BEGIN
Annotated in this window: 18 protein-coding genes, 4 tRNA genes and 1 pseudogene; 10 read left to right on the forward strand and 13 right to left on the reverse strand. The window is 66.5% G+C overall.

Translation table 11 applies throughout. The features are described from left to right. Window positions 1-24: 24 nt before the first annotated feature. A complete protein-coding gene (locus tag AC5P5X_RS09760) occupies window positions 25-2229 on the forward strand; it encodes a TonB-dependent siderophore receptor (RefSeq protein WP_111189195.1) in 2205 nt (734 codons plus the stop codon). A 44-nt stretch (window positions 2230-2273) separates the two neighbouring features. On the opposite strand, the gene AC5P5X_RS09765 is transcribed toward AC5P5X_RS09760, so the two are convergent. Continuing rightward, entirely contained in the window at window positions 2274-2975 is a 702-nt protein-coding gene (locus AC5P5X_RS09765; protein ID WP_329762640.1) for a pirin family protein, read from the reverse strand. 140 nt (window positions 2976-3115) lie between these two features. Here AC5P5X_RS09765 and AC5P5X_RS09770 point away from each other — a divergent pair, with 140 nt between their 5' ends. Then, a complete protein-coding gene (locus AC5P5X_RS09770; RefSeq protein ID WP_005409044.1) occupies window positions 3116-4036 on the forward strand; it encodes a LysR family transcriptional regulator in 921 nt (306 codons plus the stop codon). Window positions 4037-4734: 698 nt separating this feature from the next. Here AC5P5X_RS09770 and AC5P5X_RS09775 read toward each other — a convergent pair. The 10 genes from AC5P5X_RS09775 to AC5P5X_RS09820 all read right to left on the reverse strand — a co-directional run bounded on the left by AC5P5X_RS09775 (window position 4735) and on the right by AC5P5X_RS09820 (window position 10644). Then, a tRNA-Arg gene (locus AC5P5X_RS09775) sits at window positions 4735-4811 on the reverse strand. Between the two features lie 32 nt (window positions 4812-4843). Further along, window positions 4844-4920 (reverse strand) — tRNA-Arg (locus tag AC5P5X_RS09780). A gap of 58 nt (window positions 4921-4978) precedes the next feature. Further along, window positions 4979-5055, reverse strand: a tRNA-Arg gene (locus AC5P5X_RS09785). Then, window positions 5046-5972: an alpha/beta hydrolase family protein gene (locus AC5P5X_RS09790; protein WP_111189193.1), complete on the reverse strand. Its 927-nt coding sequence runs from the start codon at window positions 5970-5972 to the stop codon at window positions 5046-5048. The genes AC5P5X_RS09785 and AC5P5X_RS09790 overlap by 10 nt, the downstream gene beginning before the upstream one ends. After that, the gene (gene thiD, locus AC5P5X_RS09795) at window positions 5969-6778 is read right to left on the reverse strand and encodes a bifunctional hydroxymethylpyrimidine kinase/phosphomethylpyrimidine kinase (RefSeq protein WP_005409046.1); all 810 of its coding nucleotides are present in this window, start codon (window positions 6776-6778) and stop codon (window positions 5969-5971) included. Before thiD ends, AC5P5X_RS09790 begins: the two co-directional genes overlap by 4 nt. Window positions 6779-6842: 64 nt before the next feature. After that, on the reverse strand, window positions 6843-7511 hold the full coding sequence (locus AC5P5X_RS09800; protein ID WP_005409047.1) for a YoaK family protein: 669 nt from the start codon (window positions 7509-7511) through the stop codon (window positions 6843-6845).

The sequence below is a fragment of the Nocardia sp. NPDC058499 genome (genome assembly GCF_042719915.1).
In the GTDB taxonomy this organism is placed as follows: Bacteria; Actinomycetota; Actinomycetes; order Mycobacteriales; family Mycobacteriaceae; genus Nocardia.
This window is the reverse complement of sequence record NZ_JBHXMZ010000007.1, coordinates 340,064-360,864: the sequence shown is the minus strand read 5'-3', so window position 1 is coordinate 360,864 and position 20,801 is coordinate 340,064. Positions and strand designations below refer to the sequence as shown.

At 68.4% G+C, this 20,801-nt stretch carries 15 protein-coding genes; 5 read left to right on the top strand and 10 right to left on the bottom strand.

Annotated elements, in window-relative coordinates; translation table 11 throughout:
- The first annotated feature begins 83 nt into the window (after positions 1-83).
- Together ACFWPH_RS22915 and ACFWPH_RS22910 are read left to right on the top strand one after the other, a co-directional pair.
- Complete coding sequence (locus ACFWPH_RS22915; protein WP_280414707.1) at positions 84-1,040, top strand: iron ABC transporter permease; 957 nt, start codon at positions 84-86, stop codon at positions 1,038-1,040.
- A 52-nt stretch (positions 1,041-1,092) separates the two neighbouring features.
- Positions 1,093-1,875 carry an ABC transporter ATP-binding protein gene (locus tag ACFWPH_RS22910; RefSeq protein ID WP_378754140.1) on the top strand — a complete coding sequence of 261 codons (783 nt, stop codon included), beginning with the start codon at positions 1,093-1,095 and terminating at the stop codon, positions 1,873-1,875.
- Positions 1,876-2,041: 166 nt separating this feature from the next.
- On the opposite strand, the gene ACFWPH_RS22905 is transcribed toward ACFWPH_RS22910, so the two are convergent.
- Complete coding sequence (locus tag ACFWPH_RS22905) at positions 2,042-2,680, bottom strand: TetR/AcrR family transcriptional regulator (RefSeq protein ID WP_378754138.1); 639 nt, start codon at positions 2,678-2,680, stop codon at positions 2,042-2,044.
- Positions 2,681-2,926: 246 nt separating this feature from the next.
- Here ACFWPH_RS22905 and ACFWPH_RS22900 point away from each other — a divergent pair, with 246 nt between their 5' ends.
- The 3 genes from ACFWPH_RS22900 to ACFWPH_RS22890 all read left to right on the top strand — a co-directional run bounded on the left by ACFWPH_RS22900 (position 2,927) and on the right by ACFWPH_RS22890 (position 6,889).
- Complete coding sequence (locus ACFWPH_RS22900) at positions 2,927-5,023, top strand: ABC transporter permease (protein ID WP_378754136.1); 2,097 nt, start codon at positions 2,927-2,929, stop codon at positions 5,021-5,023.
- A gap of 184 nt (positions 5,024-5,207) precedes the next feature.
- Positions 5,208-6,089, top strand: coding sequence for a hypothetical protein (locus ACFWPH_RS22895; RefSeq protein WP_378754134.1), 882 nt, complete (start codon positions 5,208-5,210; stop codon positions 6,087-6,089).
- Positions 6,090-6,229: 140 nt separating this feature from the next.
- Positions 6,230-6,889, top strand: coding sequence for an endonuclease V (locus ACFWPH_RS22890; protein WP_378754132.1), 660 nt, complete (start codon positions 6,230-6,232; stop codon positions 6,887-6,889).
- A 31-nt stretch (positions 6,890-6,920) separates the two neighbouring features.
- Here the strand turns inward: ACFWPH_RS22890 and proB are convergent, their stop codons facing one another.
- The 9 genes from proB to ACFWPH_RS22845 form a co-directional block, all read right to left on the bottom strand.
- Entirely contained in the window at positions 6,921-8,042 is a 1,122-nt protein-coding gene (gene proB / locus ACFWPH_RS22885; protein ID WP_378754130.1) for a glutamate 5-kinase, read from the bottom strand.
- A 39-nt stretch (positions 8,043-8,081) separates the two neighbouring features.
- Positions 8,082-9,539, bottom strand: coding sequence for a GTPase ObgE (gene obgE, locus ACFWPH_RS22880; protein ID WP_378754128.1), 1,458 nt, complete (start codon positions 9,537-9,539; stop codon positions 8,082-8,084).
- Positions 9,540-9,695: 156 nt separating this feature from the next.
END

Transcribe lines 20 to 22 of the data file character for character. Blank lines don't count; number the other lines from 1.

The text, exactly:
- A gap of 184 nt (positions 5,024-5,207) precedes the next feature.
- Positions 5,208-6,089, top strand: coding sequence for a hypothetical protein (locus ACFWPH_RS22895; RefSeq protein WP_378754134.1), 882 nt, complete (start codon positions 5,208-5,210; stop codon positions 6,087-6,089).
- Positions 6,090-6,229: 140 nt separating this feature from the next.